Wednesday, September 26, 2007

First Century Judaism and Paul's Assemblies

At the end of August and beginning of September I was busy writing a scholarly paper about first-century life in Israel. It is a history paper, not a theology paper. Those who are interested can download it here.

The paper's abstract reads:
This paper is an introduction to the social contexts in which Paul traveled and established assemblies of followers of Yeshua. Specifically, it investigates the degree to which Paul deliberately invented the concept of a local "church" for followers of Yeshua.

To begin, Jewish synagogues and Paul's assemblies are described within their mutual context of first-century Roman voluntary associations. Then an overview of the Nazarene movement in which Paul operated and a discussion of Paul's use of Stoic philosophy will complete the picture of Paul's contexts and innovations. Overall, this paper will present a large number of facts and then beginning weaving them together into a coherent whole.

The main references used in this paper (the books repeatedly used and listed in the bibliography as well as the footnotes) are mostly "summary of current research" texts. Using this kind of book as a reference will allow readers wanting to learn more about an issue to jump directly into a well-informed discussion about the agreement and disagreement among scholars on that issue.

The communities that Paul established and/or wrote to called themselves an "assembly" (ekklesia), a word with no inherently religious meaning also used to refer to general assemblies of people . These assemblies were clearly not Jewish synagogues, pagan temples, nor typical Roman voluntary associations, for they were never called such or described as such by outsiders or their own members.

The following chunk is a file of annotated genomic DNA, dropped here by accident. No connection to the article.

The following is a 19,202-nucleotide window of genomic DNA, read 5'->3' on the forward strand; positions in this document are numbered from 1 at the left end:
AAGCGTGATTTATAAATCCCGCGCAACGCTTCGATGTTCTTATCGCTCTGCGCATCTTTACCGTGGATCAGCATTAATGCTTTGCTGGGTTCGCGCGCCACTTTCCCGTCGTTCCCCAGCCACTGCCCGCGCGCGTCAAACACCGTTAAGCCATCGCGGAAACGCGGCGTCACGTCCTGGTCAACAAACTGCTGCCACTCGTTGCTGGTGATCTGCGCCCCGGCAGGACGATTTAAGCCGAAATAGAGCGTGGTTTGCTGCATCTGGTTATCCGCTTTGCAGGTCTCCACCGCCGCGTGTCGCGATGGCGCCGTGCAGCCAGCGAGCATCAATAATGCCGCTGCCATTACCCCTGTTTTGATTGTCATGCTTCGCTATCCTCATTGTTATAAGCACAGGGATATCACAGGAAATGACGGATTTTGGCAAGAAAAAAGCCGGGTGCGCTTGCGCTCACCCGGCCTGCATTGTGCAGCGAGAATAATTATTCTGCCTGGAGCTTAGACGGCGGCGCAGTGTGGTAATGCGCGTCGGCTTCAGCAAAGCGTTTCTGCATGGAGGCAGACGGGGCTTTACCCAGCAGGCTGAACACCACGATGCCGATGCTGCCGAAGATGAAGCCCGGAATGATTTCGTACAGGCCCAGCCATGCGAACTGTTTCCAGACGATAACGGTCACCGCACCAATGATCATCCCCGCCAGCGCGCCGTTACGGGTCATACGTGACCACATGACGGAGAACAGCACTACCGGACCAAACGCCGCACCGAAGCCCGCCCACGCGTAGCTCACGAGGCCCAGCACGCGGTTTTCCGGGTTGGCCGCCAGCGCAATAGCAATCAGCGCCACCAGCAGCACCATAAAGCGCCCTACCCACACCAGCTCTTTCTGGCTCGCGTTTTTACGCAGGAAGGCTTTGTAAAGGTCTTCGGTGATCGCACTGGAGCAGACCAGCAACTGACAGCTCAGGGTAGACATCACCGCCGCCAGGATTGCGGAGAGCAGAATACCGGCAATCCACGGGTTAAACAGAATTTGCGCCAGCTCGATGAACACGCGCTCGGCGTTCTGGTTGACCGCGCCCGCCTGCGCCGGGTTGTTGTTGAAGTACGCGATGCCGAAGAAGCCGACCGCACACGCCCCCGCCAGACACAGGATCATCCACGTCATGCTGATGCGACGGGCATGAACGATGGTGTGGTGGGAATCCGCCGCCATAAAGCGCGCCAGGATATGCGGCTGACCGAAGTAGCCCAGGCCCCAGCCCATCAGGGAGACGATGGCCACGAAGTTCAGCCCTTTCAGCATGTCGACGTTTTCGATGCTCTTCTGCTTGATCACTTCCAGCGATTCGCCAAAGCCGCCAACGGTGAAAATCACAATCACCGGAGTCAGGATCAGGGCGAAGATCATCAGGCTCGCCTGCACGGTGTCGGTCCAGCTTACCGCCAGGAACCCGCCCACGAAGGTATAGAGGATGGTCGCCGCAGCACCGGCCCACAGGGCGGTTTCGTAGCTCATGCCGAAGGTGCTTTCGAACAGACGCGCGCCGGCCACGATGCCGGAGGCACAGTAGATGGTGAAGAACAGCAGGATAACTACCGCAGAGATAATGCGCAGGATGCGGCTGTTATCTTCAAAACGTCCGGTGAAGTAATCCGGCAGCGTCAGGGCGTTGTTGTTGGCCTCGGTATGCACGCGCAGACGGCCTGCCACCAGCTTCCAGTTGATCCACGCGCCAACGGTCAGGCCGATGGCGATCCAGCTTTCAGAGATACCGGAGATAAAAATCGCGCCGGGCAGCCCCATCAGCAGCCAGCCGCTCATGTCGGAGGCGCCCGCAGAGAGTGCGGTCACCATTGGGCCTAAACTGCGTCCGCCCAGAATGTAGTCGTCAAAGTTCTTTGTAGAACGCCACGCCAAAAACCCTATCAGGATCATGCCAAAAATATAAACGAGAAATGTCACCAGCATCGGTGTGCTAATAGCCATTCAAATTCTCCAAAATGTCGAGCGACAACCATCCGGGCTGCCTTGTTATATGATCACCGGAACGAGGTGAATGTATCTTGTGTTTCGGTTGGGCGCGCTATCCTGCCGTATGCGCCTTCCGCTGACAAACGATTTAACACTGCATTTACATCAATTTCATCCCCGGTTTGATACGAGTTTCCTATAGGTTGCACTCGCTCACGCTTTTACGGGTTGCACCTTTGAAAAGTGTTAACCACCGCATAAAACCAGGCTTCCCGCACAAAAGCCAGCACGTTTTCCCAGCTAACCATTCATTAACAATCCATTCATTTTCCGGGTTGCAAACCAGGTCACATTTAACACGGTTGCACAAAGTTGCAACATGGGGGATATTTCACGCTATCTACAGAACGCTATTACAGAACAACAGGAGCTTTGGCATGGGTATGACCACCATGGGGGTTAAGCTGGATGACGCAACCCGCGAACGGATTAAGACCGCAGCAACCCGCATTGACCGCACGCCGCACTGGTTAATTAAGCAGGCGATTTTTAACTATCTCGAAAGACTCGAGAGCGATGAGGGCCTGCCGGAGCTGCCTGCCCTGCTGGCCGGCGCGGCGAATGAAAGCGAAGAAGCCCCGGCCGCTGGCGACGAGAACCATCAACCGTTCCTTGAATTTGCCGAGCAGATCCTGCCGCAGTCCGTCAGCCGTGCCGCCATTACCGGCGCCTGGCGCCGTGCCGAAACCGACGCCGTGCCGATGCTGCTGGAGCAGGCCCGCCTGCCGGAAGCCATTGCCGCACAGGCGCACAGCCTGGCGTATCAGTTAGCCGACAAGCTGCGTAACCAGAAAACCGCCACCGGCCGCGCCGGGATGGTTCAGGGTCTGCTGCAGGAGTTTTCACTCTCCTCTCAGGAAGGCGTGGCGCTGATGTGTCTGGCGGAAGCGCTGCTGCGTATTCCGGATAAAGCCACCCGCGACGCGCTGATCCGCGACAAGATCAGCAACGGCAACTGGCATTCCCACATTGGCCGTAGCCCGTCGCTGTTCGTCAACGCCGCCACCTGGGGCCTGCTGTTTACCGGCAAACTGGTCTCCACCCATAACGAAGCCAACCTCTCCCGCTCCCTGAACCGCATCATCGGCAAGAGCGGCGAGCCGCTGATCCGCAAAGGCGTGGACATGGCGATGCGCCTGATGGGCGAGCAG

The word "church" is very anachronistic but still used by many scholars of first-century religion simply because Paul purposefully established the identity of these assemblies in a dramatically novel and effective blending of the roles of Jewish synagogue, pagan temple, and voluntary association. One scholar writes,

In a remarkable statement, Elias Bickerman declares that the Roman general Titus, by destroying the Temple and, in effect, putting an end to the sacrificial system, was the greatest religious reformer in history.

Paul, by carefully trying to create the institution we know today as the local church, also deserves consideration for being the "greatest religious reformer in history".

It is unfortunate that of all the apostles, Paul alone made an attempt to bring Nazarene practices into Gentile communities. By the end of the second century much of what Paul established had become increasingly neglected in Gentile communities. Since then few local churches have recovered all the roles Paul intended for that assembly.

1 comment:

Shamus said...

This is facinating stuff. I've only just started, but it fits beautifully with thinking I've been doing recently about how modern (gentile) churches operate.